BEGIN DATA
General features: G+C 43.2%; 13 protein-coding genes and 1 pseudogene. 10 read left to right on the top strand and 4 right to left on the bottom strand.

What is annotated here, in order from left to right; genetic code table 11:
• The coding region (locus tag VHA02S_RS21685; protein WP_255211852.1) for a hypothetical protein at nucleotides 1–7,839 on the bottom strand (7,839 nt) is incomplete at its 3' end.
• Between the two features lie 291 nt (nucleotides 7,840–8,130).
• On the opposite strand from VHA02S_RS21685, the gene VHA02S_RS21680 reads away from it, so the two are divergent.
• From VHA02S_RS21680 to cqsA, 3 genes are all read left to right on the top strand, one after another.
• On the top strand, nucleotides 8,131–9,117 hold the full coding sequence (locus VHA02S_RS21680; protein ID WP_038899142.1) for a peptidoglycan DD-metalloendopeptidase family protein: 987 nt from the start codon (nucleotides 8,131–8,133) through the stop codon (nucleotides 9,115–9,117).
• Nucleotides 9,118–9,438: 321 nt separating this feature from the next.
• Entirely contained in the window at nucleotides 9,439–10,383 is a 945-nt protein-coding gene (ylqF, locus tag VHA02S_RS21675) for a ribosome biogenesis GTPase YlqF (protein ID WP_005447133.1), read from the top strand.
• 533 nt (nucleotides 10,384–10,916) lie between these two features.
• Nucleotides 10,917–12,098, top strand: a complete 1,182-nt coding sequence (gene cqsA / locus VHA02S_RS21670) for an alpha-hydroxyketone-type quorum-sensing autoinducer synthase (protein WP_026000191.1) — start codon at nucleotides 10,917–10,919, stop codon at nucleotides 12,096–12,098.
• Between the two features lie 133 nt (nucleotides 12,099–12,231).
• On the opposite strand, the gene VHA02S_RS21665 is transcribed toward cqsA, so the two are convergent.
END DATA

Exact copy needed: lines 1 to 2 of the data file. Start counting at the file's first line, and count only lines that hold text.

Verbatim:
General features: G+C 43.2%; 13 protein-coding genes and 1 pseudogene. 10 read left to right on the top strand and 4 right to left on the bottom strand.

What is annotated here, in order from left to right; genetic code table 11: